Sunday night’s Oscars ceremony was, not surprisingly, filled with jabs at racism in the movie industry. During one memorable video sketch, in which black actors were inserted into scenes from nominated films with all-white casts, comedian Tracy Morgan acted as a stand-in for Eddie Redmayne’s character in The Danish Girl. Morgan’s scene opens with him stumbling down a hallway in heels and an ill-fitting slip, as he says in proud voice-over, “Look at me, a black thespian starring in his first dramatic role.” He then stuffs a danish in his mouth while declaring, “I’m a Danish girl! This danish is good, girl!” The audience laughs. But what exactly are we laughing at?
Sure, Morgan’s exuberant danish eating may be legitimately funny, but everything leading up to that moment asks us to giggle at the sight of Morgan in a dress. While the other segments of the bit as a whole — Whoopi Goldberg as a frustrated janitor in Joy, Leslie Jones as a disgruntled actress in The Revenant, and Chris Rock as a literally unseeable black astronaut in The Martian — focus on Hollywood’s lack of roles for black actors, the Danish Girl spoof is, in large part, a childish “look at that dude dressed like a woman” moment. It’s an implicit wink to cis folks that the premise of The Danish Girl is potentially something to make fun of.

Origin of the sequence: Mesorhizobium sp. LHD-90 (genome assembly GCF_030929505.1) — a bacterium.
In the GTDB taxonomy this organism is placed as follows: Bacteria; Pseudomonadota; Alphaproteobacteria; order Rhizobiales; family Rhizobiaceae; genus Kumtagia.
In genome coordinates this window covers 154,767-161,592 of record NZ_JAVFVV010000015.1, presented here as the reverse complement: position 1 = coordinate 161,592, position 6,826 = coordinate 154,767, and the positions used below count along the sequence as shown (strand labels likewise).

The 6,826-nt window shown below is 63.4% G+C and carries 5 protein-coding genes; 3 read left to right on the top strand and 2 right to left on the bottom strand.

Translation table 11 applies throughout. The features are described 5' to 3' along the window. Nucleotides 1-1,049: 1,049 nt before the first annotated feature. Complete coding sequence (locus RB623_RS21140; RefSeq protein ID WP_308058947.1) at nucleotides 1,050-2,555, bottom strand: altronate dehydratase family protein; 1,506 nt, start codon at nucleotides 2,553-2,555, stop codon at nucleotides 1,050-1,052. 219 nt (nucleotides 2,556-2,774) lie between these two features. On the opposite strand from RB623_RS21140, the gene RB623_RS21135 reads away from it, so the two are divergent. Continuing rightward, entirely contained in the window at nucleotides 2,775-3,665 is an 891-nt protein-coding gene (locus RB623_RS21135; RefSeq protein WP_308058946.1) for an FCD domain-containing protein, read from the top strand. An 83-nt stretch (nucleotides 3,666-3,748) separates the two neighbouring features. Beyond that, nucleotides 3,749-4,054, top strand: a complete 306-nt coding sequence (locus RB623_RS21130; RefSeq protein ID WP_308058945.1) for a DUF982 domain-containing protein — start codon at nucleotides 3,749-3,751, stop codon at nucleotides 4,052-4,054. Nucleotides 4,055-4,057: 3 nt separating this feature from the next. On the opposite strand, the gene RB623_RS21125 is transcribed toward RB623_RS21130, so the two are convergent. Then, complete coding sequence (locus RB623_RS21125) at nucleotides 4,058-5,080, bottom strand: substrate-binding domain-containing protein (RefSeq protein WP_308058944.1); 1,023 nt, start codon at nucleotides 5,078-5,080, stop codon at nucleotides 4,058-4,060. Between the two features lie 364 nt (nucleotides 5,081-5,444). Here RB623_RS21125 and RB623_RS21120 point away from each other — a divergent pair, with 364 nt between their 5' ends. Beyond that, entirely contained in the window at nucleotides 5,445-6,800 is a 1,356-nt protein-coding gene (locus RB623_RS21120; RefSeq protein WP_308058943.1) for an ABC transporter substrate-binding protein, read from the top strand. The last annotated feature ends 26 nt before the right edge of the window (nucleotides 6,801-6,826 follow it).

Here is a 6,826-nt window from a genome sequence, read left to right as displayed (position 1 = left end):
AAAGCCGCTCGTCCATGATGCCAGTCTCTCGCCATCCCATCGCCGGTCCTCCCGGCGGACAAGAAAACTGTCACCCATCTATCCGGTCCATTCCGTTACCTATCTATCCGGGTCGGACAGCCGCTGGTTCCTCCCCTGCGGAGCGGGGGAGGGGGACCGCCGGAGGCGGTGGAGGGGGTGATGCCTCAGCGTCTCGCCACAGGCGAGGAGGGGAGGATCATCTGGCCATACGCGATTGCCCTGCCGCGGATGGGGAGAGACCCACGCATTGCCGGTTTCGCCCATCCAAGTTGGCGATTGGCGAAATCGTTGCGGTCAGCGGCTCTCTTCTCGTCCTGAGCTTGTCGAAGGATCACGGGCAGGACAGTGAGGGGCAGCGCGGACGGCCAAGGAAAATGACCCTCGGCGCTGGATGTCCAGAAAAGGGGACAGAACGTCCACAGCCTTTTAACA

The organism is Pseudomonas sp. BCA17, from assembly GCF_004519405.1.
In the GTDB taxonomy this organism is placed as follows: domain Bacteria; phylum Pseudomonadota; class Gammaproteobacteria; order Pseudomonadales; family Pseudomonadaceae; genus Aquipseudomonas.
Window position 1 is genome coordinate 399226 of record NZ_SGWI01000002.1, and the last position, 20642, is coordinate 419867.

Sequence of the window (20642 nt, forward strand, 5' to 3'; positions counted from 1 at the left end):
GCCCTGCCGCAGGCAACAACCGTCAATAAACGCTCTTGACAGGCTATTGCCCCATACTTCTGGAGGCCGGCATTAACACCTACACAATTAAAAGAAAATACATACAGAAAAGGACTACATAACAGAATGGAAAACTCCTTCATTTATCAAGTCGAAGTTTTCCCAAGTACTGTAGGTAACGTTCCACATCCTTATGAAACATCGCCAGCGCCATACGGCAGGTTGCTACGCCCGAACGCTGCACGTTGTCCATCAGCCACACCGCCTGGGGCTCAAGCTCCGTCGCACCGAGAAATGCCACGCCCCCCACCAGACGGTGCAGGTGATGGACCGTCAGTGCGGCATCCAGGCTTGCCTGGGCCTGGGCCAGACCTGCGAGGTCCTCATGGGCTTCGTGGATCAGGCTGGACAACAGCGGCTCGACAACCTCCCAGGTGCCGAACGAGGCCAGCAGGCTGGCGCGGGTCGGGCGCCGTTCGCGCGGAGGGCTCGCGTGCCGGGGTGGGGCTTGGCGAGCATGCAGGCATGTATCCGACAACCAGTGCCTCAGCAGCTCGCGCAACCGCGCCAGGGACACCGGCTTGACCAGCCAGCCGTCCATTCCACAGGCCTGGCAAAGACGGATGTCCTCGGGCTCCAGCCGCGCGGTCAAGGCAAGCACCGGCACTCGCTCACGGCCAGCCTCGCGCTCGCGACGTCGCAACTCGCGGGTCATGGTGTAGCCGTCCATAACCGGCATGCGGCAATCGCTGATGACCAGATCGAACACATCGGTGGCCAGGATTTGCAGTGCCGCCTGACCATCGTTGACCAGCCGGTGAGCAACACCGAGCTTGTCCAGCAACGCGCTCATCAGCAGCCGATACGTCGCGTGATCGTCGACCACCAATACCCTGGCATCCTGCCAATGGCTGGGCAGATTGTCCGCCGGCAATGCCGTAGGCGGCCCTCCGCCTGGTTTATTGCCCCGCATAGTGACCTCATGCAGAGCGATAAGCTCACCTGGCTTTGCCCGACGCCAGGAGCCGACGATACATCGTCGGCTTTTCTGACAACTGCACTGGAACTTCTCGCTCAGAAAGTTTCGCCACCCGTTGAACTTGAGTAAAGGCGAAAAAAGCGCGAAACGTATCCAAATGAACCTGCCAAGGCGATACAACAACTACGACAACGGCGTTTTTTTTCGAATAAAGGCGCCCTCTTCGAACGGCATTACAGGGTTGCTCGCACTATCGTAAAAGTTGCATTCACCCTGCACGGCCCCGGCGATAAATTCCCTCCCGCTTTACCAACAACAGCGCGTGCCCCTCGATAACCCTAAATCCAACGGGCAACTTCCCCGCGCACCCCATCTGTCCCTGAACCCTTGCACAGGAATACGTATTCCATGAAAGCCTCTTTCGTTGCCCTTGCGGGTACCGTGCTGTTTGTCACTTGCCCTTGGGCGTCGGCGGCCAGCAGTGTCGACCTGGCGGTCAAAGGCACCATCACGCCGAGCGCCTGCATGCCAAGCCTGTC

I’m all for taking jabs at oppression through humor, and The Danish Girl is problematic for some in its own right due to its casting of the cisgender Redmayne as trans woman Lili Elbe. But mocking racism is no excuse for playing up transphobia, and the spoof is in poor taste in an industry that has rewarded cis men like Redmayne, Jared Leto, and Jeffrey Tambor for portraying trans women onscreen while too often ignoring the work of actual trans actors and actresses. The whole thing feels especially hurtful given Morgan’s past comments about LGBT people. In 2011, for example, he joked about beating his child if he came out as gay; Morgan has since apologized.
Ultimately, though, I’m not mad at Morgan or the writers of the skit (well, maybe a little). I’m mad that when going after one form of exclusion, we’re so often inclined to engage in another.
Twisting this knife even further is the fact that there actually was an amazing movie starring trans women of color that came out in 2015. It’s called Tangerine, it is exquisite, and many feel it was totally snubbed at the Oscars this year. One of its stars, Mya Taylor, made history this year when she became the first trans woman to win a Film Independent Spirit Award.
So what if — just tossing a radical idea out there — Taylor, or any black trans actress, had been the one recast as the problematic Danish girl triumphantly shoving a pastry into her face? Rather than chuckling at a cisgender man in a dress, we could have all been laughing with a black trans woman taking a bite out of racism, transphobia, and a flaky danish all at the same time.